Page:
Biofabrication Revolution of Science
What is Biofabrication?
Biofabricaion is the self-operating procedure by 3D printing for the fabrication of organs and tissues to determine or deal with the current health problems today. Biofabrication is also known as 3D printing but instead of printing non-living things, this kind of printing will generate living organisms. These printers utilize technology to merge fibres, gels and cells into a solo form that would substitute damaged or diseased organs and tissues. Why is Biofabrcation important?
Advantage and Disadvantage of Tissue Engineering
Tissue engineering is an emerging technology that is intended to improve or to replace biological functions.
Tissue engineering uses a combination of cells, materials, engineering methods and the appropriate biochemical factors to improve biological functions or to replace them altogether. The coverage is very broad in the assortment of applications in the medical science fields. It can be used to replace a part of an organ or to completely replace the organ or the biological system and it is often associated with “regenerative medicine”.
The coming of regenerative medicine: Stem cell therapy is on its way quicker than expected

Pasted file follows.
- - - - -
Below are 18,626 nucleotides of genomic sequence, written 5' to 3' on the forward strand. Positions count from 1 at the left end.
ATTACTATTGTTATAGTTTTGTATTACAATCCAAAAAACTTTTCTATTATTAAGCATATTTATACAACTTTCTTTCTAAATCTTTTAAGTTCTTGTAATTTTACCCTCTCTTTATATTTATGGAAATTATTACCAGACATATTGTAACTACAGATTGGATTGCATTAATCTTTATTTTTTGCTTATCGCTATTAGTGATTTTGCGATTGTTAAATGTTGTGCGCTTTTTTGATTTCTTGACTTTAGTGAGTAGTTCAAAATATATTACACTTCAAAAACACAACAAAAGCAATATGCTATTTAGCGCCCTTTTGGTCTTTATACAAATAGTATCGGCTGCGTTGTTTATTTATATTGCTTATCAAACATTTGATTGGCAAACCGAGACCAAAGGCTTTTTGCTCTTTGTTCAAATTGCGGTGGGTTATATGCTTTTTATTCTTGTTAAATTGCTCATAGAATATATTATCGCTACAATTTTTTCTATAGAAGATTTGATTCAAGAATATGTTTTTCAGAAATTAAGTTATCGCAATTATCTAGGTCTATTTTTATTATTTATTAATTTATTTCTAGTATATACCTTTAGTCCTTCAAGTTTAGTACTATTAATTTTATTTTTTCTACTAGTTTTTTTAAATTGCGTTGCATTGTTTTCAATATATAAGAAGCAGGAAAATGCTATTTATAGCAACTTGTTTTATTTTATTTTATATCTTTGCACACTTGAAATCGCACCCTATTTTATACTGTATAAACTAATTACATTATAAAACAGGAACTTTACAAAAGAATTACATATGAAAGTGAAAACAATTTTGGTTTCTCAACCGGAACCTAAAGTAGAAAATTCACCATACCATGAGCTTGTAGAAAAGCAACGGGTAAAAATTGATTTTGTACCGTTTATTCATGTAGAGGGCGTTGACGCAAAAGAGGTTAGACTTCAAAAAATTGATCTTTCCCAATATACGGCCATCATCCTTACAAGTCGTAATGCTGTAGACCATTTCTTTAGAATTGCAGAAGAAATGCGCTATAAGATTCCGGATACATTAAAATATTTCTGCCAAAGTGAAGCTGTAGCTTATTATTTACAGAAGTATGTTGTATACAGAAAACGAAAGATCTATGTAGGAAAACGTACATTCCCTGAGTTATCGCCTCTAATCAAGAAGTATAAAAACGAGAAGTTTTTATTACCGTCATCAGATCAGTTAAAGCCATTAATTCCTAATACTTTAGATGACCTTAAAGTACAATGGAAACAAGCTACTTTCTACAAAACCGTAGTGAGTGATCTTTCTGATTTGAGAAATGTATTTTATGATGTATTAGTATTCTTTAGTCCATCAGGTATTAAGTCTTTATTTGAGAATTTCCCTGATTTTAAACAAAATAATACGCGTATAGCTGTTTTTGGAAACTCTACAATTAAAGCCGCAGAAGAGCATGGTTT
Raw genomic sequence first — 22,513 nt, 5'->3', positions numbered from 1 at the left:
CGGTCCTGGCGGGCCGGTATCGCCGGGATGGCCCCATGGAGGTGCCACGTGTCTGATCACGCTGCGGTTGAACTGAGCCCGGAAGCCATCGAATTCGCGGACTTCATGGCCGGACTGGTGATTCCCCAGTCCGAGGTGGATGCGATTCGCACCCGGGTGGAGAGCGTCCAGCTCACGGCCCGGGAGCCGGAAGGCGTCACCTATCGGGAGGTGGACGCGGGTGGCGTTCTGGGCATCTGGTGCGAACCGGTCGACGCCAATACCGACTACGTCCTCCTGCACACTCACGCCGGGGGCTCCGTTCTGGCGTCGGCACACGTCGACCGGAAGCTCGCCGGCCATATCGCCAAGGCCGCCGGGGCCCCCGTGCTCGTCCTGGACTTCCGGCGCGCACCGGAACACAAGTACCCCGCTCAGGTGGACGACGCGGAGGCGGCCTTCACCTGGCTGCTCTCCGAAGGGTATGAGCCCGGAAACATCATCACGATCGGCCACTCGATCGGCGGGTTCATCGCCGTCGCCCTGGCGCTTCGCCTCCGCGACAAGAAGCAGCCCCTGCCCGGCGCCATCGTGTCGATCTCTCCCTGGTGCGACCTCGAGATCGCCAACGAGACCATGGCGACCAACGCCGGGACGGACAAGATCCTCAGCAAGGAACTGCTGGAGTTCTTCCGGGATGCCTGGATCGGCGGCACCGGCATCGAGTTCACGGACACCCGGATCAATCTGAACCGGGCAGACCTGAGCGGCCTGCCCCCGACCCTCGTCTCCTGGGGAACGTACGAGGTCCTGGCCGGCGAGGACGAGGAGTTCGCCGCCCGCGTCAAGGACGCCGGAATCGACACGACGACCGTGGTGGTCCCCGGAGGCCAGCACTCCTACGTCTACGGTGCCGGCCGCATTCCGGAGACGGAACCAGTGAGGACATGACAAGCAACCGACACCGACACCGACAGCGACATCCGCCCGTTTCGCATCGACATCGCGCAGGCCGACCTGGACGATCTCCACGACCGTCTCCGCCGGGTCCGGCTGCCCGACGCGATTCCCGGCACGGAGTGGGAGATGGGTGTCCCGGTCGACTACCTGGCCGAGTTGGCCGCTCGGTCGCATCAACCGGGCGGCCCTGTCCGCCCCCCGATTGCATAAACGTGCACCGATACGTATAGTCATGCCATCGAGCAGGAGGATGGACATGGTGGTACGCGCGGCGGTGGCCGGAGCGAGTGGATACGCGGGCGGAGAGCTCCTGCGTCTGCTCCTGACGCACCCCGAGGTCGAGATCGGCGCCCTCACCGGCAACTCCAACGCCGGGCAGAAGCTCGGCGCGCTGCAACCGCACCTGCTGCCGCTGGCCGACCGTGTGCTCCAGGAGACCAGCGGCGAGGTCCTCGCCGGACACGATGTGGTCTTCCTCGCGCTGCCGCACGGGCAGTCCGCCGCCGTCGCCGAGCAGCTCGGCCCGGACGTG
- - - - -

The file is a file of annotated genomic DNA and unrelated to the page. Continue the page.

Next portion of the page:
Two ground breaking researches that were published by Haruko Obokata at the RIKEN Center for Development Biology will add another notch of controversial past for the Stem Cell research. The study demonstrated the transformation of adult mouse somatic cells into embryonic like stem cells with short dip in acid. The paper was put under investigation by both Japanese research institute and nature for potential credibility issues. The astonishing findings impressed the medical communities worldwide due to the resounding therapeutic implications.
Tissue ‘scaffold’ technology could assist in rebuilding large organs
‘Scaffold’ technology is the new tissue that scientists have developed that will enable the engineering of large organs. This research was led by the Universities of Bristol and Liverpool and it has shown that it is possible for cells to combine with a special scaffold to produce living tissue in the laboratory. Hopefully, this can be implanted to patients as a way of replacing the diseased parts/organs of the body. To this date, the approach is limited to growing small pieces of tissue, as larger dimensions reduce the oxygen supply to cells in the centre.